Japanese musician George Miller, known onstage on Joji, boasts a strange reinvention of creative identity, from a YouTube comedian to an alternative R&B musician. His debut album is a genius byproduct of his creative transformation.
Miller built his career on YouTube as Filthy Frank, making sketch-parodies and collaborating with foul-mouthed comics iDubbbzTV and MaxMoeFoe. Then suddenly in 2017, Miller abandoned the controversial act entirely to become Joji, a moody, heartbreak-laden R&B musician.
His first effort, the EP “In Tongues,” offered a pleasant, unmemorable addition to the amateurish lo-fi beatmakers that swarm Soundcloud. However, his second effort “Ballads 1” in 2018 was revolutionary.
With this second EP, Miller cemented Joji as a tour-de-force in the alt-R&B genre. Here the former meme-lord fully graduates from his absurdist alter-egos, turning instead to self-deprecating storylines and experimental productions. It recalls the hazy heartache ballads of The Weeknd or Frank Ocean, while also pulling from the wounded, emo-tinged world of Trippie Redd or Lil Peep.
The exact storytelling context of “Ballads 1” is hard to pinpoint due to Joji’s reclusive personal life, and the album’s lyricism reflects this fear of sincerity. It’s often caught in the middle of the crass, impersonal storytelling, reminiscent of his YouTube career, and more gloomy ballads that illuminate Miller’s own inner demons.
This ambiguity, with small nuggets of attention-grabbing lines, works in the album’s favor. Even when lyricism verges on repetitive, he offers small glimpses of a wounded truth and complex emotional state. On “CAN’T GET OVER YOU,” he boasts the possession of “a box-cutter with your name on it,” while rejecting company on “NO FUN,” where he sings “Fuck my friends, they’re gone / They all left one by one / I drive ’round on my own / I’m rich but my AC broke.” Joji’s angst-fueled bars paint a picture of a manic, Patrick Bateman-esque character, luring us into the toxicity.
But this isn’t a shock-value approach to songwriting for a cheap attention grab. Joji uses “Ballads 1” to prove he’s slowly letting us in to more vulnerable facets of himself. At the time of its release in 2018, he was finally ready to strip down his act, growing depressed from his immature sketches and suffering from stress-induced seizures.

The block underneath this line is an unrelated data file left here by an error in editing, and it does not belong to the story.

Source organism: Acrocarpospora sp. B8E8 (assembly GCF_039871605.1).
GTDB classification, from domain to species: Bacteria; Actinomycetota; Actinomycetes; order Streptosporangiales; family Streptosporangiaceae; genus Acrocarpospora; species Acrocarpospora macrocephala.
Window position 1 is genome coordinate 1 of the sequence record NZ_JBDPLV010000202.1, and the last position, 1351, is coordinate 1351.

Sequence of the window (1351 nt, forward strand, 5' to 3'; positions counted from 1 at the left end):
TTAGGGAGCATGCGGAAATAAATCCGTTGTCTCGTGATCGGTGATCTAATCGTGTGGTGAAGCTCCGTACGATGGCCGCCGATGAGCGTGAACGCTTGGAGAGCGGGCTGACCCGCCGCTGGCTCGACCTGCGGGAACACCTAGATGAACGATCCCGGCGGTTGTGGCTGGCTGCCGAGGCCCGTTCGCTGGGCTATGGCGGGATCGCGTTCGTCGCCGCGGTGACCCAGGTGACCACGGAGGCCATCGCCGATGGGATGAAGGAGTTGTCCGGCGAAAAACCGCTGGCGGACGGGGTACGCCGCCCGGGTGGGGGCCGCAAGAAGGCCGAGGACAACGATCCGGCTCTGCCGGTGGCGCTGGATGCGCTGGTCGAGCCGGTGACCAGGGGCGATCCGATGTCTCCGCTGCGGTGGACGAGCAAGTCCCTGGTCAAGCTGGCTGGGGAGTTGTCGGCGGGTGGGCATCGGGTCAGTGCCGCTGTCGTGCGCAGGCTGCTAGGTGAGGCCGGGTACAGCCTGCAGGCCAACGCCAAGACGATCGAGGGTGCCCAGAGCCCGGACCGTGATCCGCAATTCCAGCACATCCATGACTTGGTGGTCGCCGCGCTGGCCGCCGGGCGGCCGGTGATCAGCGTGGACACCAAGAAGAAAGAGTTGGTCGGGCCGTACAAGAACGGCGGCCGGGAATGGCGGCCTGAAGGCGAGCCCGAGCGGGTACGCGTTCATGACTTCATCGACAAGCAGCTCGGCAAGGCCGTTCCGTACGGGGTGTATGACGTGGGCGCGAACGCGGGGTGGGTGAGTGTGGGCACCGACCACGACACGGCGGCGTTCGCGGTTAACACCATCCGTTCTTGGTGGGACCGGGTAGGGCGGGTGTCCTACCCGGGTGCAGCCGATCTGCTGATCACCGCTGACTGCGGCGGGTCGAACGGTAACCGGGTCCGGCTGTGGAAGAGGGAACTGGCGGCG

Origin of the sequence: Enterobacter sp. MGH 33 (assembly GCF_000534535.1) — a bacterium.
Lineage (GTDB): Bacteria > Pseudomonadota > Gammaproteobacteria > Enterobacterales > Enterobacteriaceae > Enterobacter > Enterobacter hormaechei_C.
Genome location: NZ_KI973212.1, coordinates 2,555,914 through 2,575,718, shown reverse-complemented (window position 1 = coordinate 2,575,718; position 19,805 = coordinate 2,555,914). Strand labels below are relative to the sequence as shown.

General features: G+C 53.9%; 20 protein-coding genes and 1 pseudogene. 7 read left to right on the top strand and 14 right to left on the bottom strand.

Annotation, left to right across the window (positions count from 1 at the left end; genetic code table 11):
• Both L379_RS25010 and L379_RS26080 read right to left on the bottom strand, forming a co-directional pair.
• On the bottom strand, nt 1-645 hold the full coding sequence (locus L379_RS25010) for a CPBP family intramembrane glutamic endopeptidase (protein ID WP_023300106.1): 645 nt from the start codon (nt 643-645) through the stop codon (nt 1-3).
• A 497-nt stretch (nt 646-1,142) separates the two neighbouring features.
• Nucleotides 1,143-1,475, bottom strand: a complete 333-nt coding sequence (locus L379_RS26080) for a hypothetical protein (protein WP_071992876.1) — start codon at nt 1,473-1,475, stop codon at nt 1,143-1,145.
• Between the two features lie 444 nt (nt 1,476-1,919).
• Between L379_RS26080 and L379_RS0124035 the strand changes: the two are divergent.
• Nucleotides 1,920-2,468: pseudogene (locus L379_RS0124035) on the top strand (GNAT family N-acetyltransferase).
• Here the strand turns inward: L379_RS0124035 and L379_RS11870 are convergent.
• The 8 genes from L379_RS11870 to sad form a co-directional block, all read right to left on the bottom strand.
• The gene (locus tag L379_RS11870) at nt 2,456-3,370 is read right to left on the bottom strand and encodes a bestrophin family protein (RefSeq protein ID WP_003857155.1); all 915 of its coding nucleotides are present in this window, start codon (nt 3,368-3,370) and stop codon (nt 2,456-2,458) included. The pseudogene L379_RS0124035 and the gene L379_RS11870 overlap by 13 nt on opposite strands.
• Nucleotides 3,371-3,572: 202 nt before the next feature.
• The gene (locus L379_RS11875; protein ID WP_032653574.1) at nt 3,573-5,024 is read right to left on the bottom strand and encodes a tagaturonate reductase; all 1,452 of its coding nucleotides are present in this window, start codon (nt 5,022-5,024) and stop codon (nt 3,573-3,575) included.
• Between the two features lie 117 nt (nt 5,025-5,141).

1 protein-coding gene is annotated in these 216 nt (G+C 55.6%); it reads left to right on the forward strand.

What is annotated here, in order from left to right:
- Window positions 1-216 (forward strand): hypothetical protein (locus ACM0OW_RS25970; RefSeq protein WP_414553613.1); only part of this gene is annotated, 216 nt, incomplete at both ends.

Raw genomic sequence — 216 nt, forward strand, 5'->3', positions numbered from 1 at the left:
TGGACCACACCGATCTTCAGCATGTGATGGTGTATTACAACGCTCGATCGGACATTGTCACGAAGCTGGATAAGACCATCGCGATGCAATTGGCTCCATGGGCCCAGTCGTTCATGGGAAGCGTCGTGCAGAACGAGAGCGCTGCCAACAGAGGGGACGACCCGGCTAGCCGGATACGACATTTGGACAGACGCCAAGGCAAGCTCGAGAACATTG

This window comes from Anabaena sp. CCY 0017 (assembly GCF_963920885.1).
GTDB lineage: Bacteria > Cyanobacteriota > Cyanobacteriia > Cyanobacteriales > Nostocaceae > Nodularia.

“Joji’s just me,” Miller told Billboard. “I get to start fresh, and I get to leave this bad stuff behind.”
From the very start on opener “ATTENTION,” Joji’s three-note approach and blown-out bass seem to be a self-aware reflection on the saturated, and at times amateurish, moody Soundcloud rap aesthetic, a subject matter he dabbled with on “Pink Season,” a parody album from his Filthy Frank days. But he adds a unique touch to the genre, using simple melodies and quivering, distorted vocals that blend into the baseline perfectly. Vocals are mixed quietly to serve mainly as textural, fitting for the suffocatingly bleak vibe on ethereal tracks such as “WHY AM I STILL IN LA,” though Joji also flaunts airy falsettos and soaring vocal runs when needed.
Each song, from the punchy hi-hats and sharp baseline from Thundercat that give “CAN’T GET OVER YOU” its deliriously bouncy feel, to the cascading drum breakdown-turned ukulele ballad of “I’LL SEE YOU IN 40″ allow for each moment of Joji’s abstract hip-hop fever dream to stand on its own.
As Joji croons “I don’t smile for the camera, I only smile for you,” or “Yeah, you bet I know that she ain’t never give a single fuck about me / Yeah, you bet she know that we ain’t never gonna be together I see,” it’s hard not to feel the oh-so-familiar pangs of unreciprocated love, giving the project a lofty sense of relatability hidden within Joji’s jittery storytelling.
The album’s apex comes in Joji’s least subdued moments. “SLOW DANCING IN THE DARK” stands as his best work to date as he wails “Give me reasons we should be complete / You should be with him, I can’t compete.” Joji eclipses his lo-fi and emo-rap forebears with a layered piano-synth lullaby and robust melodies that fully lean into his raw talent as a vocalist. Here, he offers worthy proof of his budding confidence as a musician.
Experimental in the most authentic way, the result of “Ballads 1” is an unexpectedly earnest break-up album from a man seeking reinvention. It speaks to Joji’s ability as a musician that something this varied comes together into a unique and disjointedly beautiful masterpiece.
Contact CU Independent Staff Writer Ben Berman at firstname.lastname@example.org.